The first term has begun, coming days after the festive season. Yesterday a good number of students and pupils reported back to their respective schools. Many of the young eager faces looked fresh for a new beginning.
At the parks, students could be seen smiling as they struggled with their luggage to secure themselves places on buses and taxis that would take them to their schools.
Unfortunately, the beginning has coincided with fuel scarcity and raising taxi fares. It is really touching to see students caught up in this situation and spending more on transport than they had originally budgeted.
In spite of all this our concerns are whether parents have done enough to prepare their children for the new school term. Have they sent children back with school dues, to avoid being interrupted in the course of the term?
Many schools across the country if not all have increased fees in order to meet the day today running expenses and it remains a question whether the parents are ready to meet the increment.
Unless school head teachers heed the advice of the state Minister of primary and secondary Education Joseph Murekeraho, not to increase tuition, without consulting parents, then many parents will be caught unawares; which may make it hard for them to meet the increment and other necessities.
Like being able to meet the school requirements, another point of concern as students resume school is discipline. When students break off for holidays, the teachers get a break from ensuring discipline among learners and it remains the duty of parents to ensure proper behaviors of their children and to guide them accordingly.
However, some children pick up certain poor habits during holidays due to laxity of their parents. Due to different backgrounds, teachers should be able to mark such behavior changes.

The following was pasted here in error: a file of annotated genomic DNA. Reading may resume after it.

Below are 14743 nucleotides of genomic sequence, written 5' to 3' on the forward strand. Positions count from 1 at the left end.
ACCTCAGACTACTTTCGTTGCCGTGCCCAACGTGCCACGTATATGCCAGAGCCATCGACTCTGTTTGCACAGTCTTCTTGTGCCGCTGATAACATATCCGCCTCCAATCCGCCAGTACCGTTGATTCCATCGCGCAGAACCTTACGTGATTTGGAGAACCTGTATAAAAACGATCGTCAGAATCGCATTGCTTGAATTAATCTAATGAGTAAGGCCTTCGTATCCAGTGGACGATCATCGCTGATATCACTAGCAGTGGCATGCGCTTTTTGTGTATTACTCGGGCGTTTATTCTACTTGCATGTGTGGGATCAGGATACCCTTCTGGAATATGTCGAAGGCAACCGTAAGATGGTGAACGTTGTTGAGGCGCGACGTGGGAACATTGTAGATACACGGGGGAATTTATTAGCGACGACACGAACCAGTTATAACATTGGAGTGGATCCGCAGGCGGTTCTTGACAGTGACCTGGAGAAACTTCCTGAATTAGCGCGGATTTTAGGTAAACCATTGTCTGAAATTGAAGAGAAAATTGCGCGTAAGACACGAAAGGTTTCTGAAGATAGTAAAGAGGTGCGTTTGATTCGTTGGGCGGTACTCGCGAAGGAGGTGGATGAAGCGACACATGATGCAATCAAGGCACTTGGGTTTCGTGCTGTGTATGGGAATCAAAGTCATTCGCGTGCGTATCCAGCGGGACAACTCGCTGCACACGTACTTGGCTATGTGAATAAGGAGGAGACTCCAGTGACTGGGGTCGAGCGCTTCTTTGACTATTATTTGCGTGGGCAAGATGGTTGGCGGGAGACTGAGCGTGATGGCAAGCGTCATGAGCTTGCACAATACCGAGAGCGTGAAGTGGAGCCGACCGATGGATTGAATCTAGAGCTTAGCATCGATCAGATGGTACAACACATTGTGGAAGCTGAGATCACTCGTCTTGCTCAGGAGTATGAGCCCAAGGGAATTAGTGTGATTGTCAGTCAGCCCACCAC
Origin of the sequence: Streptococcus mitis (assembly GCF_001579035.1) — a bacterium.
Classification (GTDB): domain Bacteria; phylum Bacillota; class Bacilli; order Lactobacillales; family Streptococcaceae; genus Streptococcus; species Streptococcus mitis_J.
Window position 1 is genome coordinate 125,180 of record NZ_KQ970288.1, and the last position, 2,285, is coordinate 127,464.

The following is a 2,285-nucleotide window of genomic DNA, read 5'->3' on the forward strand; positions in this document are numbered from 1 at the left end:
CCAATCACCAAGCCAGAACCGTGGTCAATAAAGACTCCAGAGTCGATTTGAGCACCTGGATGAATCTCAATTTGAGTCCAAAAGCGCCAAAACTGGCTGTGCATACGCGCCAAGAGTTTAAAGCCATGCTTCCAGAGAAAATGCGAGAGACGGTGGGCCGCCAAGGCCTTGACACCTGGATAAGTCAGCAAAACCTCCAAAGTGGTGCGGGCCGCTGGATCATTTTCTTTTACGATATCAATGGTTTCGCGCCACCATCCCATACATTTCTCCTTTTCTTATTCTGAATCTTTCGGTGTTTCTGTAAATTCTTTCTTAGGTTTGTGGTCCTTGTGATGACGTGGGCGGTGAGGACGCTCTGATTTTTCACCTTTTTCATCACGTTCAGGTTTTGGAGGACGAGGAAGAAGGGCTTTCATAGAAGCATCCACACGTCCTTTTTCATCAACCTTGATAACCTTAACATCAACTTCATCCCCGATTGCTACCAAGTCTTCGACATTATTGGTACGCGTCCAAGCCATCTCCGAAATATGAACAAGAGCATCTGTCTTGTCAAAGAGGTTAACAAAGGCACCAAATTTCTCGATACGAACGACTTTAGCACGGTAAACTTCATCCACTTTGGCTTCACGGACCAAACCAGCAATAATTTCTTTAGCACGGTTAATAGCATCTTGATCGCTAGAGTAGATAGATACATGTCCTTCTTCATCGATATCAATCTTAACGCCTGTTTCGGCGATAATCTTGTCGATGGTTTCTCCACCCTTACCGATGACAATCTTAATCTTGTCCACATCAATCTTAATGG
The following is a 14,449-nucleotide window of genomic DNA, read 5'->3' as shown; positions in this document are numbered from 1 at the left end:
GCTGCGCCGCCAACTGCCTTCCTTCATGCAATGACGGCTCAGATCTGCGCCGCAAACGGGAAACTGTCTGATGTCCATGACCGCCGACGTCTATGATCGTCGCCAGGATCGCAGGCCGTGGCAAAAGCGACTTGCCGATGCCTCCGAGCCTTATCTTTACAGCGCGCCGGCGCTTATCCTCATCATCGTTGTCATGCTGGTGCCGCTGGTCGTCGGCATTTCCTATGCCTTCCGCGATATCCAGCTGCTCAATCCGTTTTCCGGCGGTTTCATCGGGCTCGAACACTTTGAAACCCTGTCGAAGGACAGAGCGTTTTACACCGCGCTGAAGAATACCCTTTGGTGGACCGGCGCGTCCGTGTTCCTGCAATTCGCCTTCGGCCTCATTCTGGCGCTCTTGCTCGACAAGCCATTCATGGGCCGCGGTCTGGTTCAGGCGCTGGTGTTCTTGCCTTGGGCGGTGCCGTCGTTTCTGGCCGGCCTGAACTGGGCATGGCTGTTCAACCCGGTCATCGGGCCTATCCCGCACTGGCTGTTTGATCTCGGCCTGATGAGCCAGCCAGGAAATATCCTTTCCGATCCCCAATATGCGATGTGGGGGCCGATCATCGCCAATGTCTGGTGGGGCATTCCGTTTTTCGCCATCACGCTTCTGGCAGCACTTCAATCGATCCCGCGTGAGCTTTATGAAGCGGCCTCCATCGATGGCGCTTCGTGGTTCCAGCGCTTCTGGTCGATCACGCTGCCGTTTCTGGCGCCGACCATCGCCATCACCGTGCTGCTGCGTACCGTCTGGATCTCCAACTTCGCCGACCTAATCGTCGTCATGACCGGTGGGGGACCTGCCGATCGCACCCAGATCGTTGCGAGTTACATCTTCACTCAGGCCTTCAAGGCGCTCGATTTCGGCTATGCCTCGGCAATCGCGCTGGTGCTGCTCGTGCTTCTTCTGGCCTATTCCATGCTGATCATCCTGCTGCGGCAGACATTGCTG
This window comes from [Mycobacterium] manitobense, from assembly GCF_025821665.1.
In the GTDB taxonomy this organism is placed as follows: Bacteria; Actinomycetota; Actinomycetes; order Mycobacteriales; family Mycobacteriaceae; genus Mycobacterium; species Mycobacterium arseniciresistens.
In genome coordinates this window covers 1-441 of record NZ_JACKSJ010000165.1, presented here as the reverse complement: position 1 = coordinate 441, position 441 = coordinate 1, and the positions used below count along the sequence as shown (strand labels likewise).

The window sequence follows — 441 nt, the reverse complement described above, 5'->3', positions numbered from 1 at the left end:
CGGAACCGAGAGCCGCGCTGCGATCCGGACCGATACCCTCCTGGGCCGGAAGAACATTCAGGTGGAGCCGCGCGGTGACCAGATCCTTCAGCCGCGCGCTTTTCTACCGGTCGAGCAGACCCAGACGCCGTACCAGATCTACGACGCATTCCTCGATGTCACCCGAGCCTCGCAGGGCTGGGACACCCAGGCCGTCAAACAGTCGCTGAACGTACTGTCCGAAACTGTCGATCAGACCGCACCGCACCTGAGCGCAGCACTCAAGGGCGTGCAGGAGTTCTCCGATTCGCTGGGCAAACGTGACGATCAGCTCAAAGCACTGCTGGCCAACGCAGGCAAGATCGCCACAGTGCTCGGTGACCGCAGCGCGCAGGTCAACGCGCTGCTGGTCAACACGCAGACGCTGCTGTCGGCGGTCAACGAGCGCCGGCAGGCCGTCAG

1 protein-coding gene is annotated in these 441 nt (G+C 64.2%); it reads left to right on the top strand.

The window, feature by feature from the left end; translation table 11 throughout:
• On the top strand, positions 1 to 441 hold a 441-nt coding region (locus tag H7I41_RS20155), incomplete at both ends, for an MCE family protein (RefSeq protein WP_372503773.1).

During holiday, students are not only supposed to rest, relax and interact with relatives, but also to polish what they learnt at school by comparing notes and ideas with others.
It’s therefore, hoped that parents accorded their children more time because during holidays they have enough time to consult widely.
Only recently a campaign was launched by minister Murekeraho, to deal with indiscipline cases among students.
As part of the campaign, it was decided that the school disciplinary committees would be mandated to follow up indiscipline cases among learners; by inspecting and reviewing student conduct on a daily basis.
The move comes shortly after Parliament’s Commission revealed prevalence of Genocide ideologies in several upcountry schools.
Students should abhor such ideologies as a matter of urgency. There is absolutely no reason for the country to waste its resources educating people harboring ideologies that plunged the country into mayhem.
Disciplinary committees in schools should not wait for cases to be reported to them but should try to track students and or teachers sowing hatred among others.
It also calls for everybody’s input including parents and teachers to achieve the intended objectives of the disciplinary committee.
The committees on the other hand have to encourage the students to report any signs of bad manners because as it advances to higher levels, it turns from being merely unruly conduct to extreme misconduct.
What generates contention is whether children learn Genocide ideology from schools; through constant interactions with fellow students, or they pick them from home.
Nevertheless, it should be the work of educators to cultivate discipline among learners and eradicate any of these bad ideologies that may have crept into these young minds, bearing in mind that the youths are the future leaders of the country.